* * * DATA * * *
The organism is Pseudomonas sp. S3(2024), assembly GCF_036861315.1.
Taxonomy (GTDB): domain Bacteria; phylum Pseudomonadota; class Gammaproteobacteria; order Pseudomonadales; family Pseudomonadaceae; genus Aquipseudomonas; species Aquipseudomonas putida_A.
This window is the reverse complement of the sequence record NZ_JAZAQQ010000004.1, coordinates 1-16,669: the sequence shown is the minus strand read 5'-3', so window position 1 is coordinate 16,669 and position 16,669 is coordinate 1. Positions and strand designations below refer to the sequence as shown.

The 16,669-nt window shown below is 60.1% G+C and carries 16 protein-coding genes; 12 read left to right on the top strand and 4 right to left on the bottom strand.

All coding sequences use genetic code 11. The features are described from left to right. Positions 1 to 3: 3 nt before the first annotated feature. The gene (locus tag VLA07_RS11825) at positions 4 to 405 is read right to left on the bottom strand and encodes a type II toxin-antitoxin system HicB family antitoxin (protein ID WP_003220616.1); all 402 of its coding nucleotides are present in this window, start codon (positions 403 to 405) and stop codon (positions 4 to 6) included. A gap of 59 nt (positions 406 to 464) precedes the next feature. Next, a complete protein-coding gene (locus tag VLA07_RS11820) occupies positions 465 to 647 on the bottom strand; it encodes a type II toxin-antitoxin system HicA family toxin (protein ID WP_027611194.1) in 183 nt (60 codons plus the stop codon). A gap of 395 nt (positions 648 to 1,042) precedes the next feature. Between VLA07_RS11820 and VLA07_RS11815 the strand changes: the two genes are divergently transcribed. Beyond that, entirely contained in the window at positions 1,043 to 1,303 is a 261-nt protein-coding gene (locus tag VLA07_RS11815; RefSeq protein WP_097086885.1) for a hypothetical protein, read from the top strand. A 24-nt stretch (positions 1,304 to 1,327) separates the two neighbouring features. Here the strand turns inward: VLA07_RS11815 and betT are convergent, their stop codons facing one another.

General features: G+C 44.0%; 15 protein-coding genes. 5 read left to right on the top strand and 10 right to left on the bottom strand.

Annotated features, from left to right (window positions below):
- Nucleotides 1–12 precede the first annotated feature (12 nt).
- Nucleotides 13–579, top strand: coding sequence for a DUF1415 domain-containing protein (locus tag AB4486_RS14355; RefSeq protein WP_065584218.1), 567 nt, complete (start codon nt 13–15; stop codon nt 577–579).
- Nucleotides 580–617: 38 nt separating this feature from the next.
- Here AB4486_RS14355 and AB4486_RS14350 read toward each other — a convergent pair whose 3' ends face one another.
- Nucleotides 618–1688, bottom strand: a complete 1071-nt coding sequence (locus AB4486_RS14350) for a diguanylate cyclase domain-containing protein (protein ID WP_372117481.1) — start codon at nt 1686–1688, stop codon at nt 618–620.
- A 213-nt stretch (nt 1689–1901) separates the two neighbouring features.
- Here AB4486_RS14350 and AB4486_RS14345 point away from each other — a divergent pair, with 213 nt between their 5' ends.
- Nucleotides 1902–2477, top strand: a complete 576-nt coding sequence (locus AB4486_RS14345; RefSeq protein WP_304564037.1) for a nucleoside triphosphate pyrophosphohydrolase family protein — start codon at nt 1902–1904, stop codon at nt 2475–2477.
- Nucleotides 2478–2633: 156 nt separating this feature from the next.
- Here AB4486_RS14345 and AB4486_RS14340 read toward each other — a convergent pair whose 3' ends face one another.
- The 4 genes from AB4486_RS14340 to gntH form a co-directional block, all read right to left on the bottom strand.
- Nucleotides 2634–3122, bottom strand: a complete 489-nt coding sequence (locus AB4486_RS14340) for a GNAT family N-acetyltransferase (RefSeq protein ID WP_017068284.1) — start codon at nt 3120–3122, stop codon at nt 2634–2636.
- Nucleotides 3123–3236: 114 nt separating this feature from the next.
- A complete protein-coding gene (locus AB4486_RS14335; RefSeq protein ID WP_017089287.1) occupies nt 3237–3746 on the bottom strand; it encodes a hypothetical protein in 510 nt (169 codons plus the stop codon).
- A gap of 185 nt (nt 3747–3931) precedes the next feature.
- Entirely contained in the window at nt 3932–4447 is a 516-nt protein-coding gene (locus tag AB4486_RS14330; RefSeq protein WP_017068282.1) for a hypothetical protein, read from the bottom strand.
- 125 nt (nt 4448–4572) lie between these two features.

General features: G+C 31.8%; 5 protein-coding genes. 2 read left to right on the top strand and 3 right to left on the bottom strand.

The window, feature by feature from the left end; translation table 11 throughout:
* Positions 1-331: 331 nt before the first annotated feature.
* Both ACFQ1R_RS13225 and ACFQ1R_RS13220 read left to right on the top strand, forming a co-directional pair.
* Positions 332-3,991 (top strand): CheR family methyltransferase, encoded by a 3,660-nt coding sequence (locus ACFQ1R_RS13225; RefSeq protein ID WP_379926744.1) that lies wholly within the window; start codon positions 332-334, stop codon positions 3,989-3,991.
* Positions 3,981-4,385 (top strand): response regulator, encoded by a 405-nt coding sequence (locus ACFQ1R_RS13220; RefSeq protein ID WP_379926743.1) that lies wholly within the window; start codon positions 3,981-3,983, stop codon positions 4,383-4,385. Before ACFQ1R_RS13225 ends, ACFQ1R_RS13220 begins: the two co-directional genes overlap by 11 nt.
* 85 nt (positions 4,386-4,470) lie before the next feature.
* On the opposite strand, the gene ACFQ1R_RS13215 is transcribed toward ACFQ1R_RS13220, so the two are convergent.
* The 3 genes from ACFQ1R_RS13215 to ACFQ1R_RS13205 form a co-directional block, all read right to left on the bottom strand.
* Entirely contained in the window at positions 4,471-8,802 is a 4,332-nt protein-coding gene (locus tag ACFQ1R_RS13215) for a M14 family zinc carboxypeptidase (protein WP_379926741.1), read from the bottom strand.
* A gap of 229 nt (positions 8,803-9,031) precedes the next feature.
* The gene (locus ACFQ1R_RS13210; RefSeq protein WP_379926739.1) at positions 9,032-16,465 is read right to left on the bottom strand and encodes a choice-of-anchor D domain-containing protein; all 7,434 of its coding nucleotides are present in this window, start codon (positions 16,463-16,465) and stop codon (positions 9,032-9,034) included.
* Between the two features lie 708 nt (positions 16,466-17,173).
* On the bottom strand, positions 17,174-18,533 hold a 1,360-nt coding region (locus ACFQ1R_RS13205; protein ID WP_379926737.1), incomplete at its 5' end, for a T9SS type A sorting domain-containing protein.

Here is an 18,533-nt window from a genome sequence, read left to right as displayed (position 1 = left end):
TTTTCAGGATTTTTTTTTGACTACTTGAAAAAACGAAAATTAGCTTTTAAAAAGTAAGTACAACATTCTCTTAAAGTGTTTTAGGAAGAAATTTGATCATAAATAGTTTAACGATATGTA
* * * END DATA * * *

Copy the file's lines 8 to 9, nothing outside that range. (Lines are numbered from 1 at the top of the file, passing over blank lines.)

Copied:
- Nucleotides 1–12 precede the first annotated feature (12 nt).
- Nucleotides 13–579, top strand: coding sequence for a DUF1415 domain-containing protein (locus tag AB4486_RS14355; RefSeq protein WP_065584218.1), 567 nt, complete (start codon nt 13–15; stop codon nt 577–579).